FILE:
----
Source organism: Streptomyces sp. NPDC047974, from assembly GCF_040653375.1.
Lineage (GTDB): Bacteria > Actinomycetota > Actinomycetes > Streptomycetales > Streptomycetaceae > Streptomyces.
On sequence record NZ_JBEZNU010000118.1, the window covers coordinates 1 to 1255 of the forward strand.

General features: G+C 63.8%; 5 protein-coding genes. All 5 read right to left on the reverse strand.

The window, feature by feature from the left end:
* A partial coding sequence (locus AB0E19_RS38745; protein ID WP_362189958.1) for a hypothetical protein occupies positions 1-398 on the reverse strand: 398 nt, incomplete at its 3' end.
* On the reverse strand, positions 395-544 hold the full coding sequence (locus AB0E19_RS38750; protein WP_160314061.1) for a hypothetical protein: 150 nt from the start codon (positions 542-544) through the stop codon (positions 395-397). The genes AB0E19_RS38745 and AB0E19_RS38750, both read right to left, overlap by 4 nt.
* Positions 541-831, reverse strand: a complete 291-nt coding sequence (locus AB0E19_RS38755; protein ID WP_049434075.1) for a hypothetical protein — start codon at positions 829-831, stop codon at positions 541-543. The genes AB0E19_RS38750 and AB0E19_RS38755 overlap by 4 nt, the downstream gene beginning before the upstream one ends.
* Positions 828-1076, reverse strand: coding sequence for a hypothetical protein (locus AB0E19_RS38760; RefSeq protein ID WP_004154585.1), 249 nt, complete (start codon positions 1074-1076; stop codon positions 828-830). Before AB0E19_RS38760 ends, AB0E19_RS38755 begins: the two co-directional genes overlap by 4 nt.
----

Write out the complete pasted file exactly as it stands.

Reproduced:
Source organism: Streptomyces sp. NPDC047974, from assembly GCF_040653375.1.
Lineage (GTDB): Bacteria > Actinomycetota > Actinomycetes > Streptomycetales > Streptomycetaceae > Streptomyces.
On sequence record NZ_JBEZNU010000118.1, the window covers coordinates 1 to 1255 of the forward strand.

General features: G+C 63.8%; 5 protein-coding genes. All 5 read right to left on the reverse strand.

The window, feature by feature from the left end:
* A partial coding sequence (locus AB0E19_RS38745; protein ID WP_362189958.1) for a hypothetical protein occupies positions 1-398 on the reverse strand: 398 nt, incomplete at its 3' end.
* On the reverse strand, positions 395-544 hold the full coding sequence (locus AB0E19_RS38750; protein WP_160314061.1) for a hypothetical protein: 150 nt from the start codon (positions 542-544) through the stop codon (positions 395-397). The genes AB0E19_RS38745 and AB0E19_RS38750, both read right to left, overlap by 4 nt.
* Positions 541-831, reverse strand: a complete 291-nt coding sequence (locus AB0E19_RS38755; protein ID WP_049434075.1) for a hypothetical protein — start codon at positions 829-831, stop codon at positions 541-543. The genes AB0E19_RS38750 and AB0E19_RS38755 overlap by 4 nt, the downstream gene beginning before the upstream one ends.
* Positions 828-1076, reverse strand: coding sequence for a hypothetical protein (locus AB0E19_RS38760; RefSeq protein ID WP_004154585.1), 249 nt, complete (start codon positions 1074-1076; stop codon positions 828-830). Before AB0E19_RS38760 ends, AB0E19_RS38755 begins: the two co-directional genes overlap by 4 nt.